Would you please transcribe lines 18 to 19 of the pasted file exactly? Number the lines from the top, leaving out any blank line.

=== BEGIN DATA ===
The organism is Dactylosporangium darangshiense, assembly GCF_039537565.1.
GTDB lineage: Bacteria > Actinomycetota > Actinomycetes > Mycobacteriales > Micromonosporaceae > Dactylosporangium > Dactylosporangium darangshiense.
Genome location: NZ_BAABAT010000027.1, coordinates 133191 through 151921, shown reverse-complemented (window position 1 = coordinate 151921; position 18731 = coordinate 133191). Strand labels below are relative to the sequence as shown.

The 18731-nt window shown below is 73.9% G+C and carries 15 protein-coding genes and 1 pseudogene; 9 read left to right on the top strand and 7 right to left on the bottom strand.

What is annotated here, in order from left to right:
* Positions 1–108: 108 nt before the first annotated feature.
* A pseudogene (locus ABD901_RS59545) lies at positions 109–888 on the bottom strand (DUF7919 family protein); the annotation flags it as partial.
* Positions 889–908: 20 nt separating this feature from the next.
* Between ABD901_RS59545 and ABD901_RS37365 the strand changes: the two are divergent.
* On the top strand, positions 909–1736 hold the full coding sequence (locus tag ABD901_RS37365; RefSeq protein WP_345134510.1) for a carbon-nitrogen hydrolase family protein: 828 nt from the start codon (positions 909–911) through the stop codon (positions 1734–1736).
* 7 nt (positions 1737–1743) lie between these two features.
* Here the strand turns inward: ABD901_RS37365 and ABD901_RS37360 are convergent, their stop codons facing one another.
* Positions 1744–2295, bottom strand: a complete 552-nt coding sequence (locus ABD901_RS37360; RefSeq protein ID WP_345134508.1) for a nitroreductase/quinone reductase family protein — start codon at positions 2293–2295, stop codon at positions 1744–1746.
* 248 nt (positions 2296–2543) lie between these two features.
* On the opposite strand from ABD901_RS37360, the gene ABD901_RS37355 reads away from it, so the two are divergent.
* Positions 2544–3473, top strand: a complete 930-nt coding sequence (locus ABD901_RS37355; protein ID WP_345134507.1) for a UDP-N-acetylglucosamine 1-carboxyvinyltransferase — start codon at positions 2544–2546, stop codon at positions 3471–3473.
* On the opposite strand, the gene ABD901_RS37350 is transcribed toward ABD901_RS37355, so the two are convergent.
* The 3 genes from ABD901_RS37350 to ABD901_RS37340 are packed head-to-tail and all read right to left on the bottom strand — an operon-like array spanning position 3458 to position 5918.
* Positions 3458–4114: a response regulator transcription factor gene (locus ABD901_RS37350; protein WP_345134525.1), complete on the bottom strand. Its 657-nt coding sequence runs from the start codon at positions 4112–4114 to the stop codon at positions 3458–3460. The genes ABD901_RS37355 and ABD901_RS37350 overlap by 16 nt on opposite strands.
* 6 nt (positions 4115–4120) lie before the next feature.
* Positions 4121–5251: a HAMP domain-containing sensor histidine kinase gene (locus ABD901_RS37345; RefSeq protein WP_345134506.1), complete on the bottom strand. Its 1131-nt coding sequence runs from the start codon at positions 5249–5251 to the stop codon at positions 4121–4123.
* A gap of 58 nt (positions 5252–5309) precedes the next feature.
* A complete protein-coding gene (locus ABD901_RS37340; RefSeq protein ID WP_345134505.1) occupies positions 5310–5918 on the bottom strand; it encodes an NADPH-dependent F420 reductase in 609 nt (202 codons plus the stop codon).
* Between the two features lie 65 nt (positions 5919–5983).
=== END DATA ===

* The 3 genes from ABD901_RS37350 to ABD901_RS37340 are packed head-to-tail and all read right to left on the bottom strand — an operon-like array spanning position 3458 to position 5918.
* Positions 3458–4114: a response regulator transcription factor gene (locus ABD901_RS37350; protein WP_345134525.1), complete on the bottom strand. Its 657-nt coding sequence runs from the start codon at positions 4112–4114 to the stop codon at positions 3458–3460. The genes ABD901_RS37355 and ABD901_RS37350 overlap by 16 nt on opposite strands.